CAT AND RAT

THE LEGEND OF THE CHINESE ZODIAC

According to the notes at the beginning of the book, when the Chinese calendar was created, the animals ran a race, and the 12 who came in first had a year named after them. Young (Little Plum, 1994, etc.) describes the race, focusing on the cat and the rat; despite their plans to win together, the rat dumped the cat and came in first, while the cat was the 13th animal to finish. Thus, the cat and rat are forever enemies. As animal after animal crosses the finish line, the story becomes mechanical and then tedious. The illustrationscharcoal and pastels on rice paperare very dark and among the most abstract Young has every created; they depict animals in motion (predominantly their heads, with bulging eyes) at the end of the race. The text is printed along the side of page, black on white. Inclusion of a page of horoscopes along with the Gregorian equivalents to the animals' years will intrigue readers, but the story may not keep them involved to the end. (Picture book/folklore. 4-8)

Pub Date: Sept. 1, 1995

ISBN: 0-8050-2977-X

Page Count: 32

Publisher: Henry Holt

Review Posted Online: May 20, 2010

Kirkus Reviews Issue: Sept. 1, 1995

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Serve this superbly designed title to all who relish slightly scary stories.

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CREEPY CARROTS!

Kids know vegetables can be scary, but rarely are edible roots out to get someone. In this whimsical mock-horror tale, carrots nearly frighten the whiskers off Jasper Rabbit, an interloper at Crackenhopper Field.

Jasper loves carrots, especially those “free for the taking.” He pulls some in the morning, yanks out a few in the afternoon, and comes again at night to rip out more. Reynolds builds delicious suspense with succinct language that allows understatements to be fully exploited in Brown’s hilarious illustrations. The cartoon pictures, executed in pencil and then digitally colored, are in various shades of gray and serve as a perfectly gloomy backdrop for the vegetables’ eerie orange on each page. “Jasper couldn’t get enough carrots … / … until they started following him.” The plot intensifies as Jasper not only begins to hear the veggies nearby, but also begins to see them everywhere. Initially, young readers will wonder if this is all a product of Jasper’s imagination. Was it a few snarling carrots or just some bathing items peeking out from behind the shower curtain? The ending truly satisfies both readers and the book’s characters alike. And a lesson on greed goes down like honey instead of a forkful of spinach.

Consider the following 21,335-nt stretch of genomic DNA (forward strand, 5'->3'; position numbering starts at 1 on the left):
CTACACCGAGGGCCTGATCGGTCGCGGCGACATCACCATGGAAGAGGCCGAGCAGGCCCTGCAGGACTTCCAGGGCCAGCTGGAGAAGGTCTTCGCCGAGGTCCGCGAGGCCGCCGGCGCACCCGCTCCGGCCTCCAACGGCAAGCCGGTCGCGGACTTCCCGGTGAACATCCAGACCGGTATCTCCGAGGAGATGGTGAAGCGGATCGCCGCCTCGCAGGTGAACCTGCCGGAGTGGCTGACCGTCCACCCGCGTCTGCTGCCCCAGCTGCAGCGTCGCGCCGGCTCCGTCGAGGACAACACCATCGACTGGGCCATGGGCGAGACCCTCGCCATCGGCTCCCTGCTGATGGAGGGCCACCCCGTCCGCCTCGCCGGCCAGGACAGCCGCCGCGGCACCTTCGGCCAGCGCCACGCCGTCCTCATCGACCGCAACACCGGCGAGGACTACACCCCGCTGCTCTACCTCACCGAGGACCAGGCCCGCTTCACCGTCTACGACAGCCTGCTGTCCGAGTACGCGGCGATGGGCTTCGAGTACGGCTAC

Serve this superbly designed title to all who relish slightly scary stories. (Picture book. 4-7)

Pub Date: Aug. 21, 2012

ISBN: 978-1-4424-0297-3

Page Count: 40

Publisher: Simon & Schuster

Review Posted Online: May 2, 2012

Kirkus Reviews Issue: Aug. 1, 2012

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MY LUCKY DAY

It’s become predictable, this story of the pig outfoxing the fox, but Kasza’s version does sport his lively art and a measure of dry humor. When a piglet comes knocking on Mr. Fox’s door, the fox can’t believe his luck; he’s not used to delivery service. The piglet is just about to be tucked in the oven, when he suggests a few improvements to Mr. Fox. Wouldn’t he taste better if he were washed first—“Just a thought, Mr. Fox”—and plumped up and perhaps massaged to tenderize the meat? The fox agrees that he would, rushing madly about scrubbing, feeding, and working the piglet’s tissues, and promptly falling into an exhausted swoon. The pig is last seen back in his pen, thumbing through his address book—Mr. Bear, Mr. Wolf, Mr. Coyote—getting ready to work the same ruse on another carnivore. Fun enough, though no self-respecting four-year-old will be very worried about this little porker’s fate. (Picture book. 4-7)

Pub Date: Sept. 1, 2003

ISBN: 0-399-23874-3

Page Count: 32

Publisher: Putnam

Review Posted Online: May 20, 2010

Kirkus Reviews Issue: Aug. 1, 2003

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